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Change the Wi-Fi Channel Number to Avoid Interference

Choosing the best channel to avoid wireless radio interference

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Most Wi-Fi wireless home networks transmit their signals in a narrow radio frequency range around 2.4 GHz. Various other electronic devices in a home, such as cordless phones, garage door openers, baby monitors, and microwave ovens, may also use this same frequency range. Any such device can interfere with a wireless home network, slowing down its performance and potentially breaking network connections.

Likewise, the wireless networks of neighbors generally all use the same form of radio signaling. Especially in residences that share walls with each other, interference between different home networks is not uncommon.

The 2.4 GHz Wi-Fi signal range is divided into a number of smaller bands or channels, similar to television channels. In most countries, Wi-Fi equipment provides a set of available channels to choose from. In the United States, for example, any of the Wi-Fi channels 1 through 11 can be chosen when setting up a wireless LAN (WLAN). Setting this Wi-Fi channel number appropriately provides one way to avoid sources of wireless interference.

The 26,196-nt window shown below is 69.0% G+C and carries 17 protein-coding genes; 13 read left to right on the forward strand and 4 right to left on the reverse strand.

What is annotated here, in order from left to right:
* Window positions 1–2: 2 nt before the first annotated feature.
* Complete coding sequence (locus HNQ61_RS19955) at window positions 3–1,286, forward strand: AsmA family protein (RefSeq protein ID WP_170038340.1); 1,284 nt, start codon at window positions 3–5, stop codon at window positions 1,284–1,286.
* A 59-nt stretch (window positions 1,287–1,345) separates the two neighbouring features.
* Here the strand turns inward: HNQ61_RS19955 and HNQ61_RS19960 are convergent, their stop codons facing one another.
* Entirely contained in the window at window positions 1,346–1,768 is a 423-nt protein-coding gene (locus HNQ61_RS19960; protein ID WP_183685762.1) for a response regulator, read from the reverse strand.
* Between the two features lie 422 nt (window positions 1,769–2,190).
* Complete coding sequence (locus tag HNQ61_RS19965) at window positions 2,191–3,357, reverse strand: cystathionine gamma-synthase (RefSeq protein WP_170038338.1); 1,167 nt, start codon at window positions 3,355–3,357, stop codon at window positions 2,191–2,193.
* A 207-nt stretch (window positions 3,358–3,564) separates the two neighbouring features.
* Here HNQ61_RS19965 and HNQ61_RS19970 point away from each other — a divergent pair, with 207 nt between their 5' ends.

Many wireless products in the U.S. ship with a default Wi-Fi channel of 6. If encountering interference from other devices within the home, consider changing the channel up or down to avoid it. Note that all Wi-Fi devices on the network must use the same channel.

Unlike television channels, some Wi-Fi channel numbers overlap with each other. Channel 1 uses the lowest frequency band and each subsequent channel increases the frequency slightly. Therefore, the further apart two channel numbers are, the less the degree of overlap and likelihood of interference. If encountering interference with a neighbor's WLAN, change to a distant channel. Both channels 1 and 11 do not overlap with the default channel 6; use one of these three channels for best results.

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